Thursday, April 15, 2021

The Suitcase by Maddy Allen

He watched her rolling and folding, placing each item into the deep suitcase. She had never let him pack when they were going away. She said he wasted too much space and she prided herself on getting everything into one case, no matter how long the holiday. Every Summer, he’d just wanted a case of his own that he could throw his things into at the end of the trip and pour out onto the bedroom floor once home, unleashing the smells of the Mediterranean into their cramped, Holloway flat. But she would just shoo him away and slot everything in, like a jigsaw made up of bras, toilet bags and shirts.
Now, however, she was packing just for one and it was not linens and bikinis for some short getaway, but clothes for her new life with a man she’d met online, whilst he had been working every hour God sent to pay for the mortgage, the kids’ school and university costs…. the holidays.

Watching her was like watching his mother making her famous Sunday trifle, thirty years earlier: A base layer of larger clothing – jumpers, jackets and formal dresses – were laid down first, then the T-shirts and trousers, balled up so they wouldn’t crease, and finally the underwear and socks, filling the gaps like thick cream oozing into any gaps between the fruit and sponge. But thinking of his mother brought no comfort as he struggled to accept his wife’s betrayal. As she rolled another T-shirt, squeezing the life out of it, searching for an air pocket in which to stuff it, his anger boiled up inside him, unleashed, never again to be packed tidily away.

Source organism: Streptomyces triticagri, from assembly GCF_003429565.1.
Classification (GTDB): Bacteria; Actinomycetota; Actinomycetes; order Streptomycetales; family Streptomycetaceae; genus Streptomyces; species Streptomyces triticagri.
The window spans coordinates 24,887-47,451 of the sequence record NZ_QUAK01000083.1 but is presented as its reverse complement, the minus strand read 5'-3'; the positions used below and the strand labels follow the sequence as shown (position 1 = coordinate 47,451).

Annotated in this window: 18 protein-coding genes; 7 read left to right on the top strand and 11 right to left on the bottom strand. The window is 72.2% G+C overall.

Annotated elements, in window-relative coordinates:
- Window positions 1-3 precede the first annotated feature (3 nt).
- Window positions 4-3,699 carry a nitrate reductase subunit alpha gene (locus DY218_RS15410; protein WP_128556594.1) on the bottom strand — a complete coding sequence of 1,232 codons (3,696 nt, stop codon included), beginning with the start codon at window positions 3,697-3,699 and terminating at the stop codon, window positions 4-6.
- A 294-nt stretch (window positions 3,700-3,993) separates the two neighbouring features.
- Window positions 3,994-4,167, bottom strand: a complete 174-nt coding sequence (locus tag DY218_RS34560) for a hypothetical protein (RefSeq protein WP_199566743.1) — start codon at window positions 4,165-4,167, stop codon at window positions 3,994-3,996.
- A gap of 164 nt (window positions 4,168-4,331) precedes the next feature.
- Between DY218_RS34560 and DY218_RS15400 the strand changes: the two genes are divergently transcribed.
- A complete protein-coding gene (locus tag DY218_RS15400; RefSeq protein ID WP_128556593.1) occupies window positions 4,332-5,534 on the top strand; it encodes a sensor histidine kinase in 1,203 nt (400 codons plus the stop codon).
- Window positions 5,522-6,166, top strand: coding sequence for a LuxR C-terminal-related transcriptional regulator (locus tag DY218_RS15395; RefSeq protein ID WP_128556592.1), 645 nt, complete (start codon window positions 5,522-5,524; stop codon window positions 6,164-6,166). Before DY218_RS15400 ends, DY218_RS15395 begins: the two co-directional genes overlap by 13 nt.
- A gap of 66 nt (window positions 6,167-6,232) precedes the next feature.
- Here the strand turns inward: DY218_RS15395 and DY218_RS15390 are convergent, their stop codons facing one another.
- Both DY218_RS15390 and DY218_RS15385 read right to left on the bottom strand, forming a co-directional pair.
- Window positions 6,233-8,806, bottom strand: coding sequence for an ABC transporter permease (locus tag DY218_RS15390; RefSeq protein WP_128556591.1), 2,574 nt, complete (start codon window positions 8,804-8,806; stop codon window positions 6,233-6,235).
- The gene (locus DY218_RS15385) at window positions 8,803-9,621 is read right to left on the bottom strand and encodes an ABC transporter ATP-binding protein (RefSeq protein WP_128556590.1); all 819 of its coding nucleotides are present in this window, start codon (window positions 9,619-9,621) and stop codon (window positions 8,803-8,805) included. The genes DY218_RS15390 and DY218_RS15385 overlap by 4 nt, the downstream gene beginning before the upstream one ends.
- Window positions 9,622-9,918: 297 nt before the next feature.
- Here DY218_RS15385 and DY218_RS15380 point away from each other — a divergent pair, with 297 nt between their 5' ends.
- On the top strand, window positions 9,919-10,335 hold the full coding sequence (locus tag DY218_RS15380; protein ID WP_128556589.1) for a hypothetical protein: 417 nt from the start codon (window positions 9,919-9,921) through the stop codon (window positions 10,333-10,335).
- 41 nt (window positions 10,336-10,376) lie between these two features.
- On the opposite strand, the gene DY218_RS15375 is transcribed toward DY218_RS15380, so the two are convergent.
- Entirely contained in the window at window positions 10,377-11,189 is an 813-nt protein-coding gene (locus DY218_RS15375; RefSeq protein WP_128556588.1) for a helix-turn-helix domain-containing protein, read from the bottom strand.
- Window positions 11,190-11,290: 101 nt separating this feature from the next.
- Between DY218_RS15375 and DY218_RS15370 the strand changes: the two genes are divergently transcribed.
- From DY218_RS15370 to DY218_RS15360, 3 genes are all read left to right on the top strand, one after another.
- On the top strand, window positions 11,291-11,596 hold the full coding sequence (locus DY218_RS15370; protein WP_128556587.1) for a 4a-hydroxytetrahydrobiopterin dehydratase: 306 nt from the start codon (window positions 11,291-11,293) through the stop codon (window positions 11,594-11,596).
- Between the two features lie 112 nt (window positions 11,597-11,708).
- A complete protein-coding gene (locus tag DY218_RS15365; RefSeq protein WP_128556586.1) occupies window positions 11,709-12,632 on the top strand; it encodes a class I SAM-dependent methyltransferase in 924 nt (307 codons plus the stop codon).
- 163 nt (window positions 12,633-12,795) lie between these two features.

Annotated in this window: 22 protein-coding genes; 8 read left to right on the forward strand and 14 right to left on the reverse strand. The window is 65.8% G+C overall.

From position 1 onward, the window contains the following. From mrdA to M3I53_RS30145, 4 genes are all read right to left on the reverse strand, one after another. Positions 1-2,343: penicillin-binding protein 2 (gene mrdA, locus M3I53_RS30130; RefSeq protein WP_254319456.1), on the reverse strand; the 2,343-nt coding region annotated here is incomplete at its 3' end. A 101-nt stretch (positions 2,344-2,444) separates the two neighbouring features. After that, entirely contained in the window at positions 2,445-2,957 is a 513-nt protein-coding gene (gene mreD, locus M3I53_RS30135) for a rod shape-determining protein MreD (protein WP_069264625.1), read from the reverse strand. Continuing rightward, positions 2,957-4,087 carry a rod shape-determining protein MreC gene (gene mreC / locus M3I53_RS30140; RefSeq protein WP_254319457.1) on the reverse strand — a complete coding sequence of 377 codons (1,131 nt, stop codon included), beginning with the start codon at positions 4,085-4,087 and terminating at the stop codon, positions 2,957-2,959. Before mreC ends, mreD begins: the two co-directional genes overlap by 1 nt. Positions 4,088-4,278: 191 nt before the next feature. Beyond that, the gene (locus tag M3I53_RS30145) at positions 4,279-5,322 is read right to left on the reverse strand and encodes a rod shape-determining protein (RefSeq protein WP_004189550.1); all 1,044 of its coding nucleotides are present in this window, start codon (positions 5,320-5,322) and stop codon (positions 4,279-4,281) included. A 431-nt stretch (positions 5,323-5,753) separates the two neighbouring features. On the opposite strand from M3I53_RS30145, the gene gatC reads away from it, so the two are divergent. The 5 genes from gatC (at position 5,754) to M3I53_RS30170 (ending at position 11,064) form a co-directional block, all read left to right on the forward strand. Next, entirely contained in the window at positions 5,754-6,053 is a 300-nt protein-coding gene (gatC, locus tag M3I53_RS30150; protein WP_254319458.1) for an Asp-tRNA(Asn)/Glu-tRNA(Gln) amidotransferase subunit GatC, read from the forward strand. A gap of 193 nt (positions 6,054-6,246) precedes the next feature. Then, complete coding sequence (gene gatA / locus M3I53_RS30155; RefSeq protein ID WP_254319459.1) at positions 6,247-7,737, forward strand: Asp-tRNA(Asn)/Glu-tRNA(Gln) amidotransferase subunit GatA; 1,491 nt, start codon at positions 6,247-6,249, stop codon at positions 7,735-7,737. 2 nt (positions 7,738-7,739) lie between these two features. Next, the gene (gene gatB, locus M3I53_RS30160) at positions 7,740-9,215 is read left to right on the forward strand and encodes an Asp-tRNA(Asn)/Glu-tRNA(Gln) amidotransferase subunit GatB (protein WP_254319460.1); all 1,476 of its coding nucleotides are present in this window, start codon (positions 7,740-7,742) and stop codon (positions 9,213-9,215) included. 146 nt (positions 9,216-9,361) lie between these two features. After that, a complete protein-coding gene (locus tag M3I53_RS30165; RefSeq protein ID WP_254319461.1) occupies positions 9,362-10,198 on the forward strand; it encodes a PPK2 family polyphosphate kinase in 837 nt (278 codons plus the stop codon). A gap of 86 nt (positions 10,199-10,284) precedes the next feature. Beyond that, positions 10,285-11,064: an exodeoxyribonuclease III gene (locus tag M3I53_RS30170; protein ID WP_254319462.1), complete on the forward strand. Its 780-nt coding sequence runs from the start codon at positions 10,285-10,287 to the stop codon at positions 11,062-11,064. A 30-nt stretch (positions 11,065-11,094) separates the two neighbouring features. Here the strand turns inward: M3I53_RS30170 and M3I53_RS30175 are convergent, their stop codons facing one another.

And as his hands closed around her throat, squeezing the life out of it, the T-shirt fell to the floor.

As he looked into the suitcase, trying to fit everything in as neatly as she would have done, he realised that it was harder than it had ever looked and a fleeting, grudging admiration for her skill scuttled through his mind. But then this was always going to be harder than a few skirts and pants. Indeed, he was quite pleased with this first attempt. He’d put the heavy things in first, as he’d observed over all those years, making a base layer with the torso and the head, and if he could just loop this leg round a little more to line the edge of the case, he could probably get the zip done up.

© Maddy Allen

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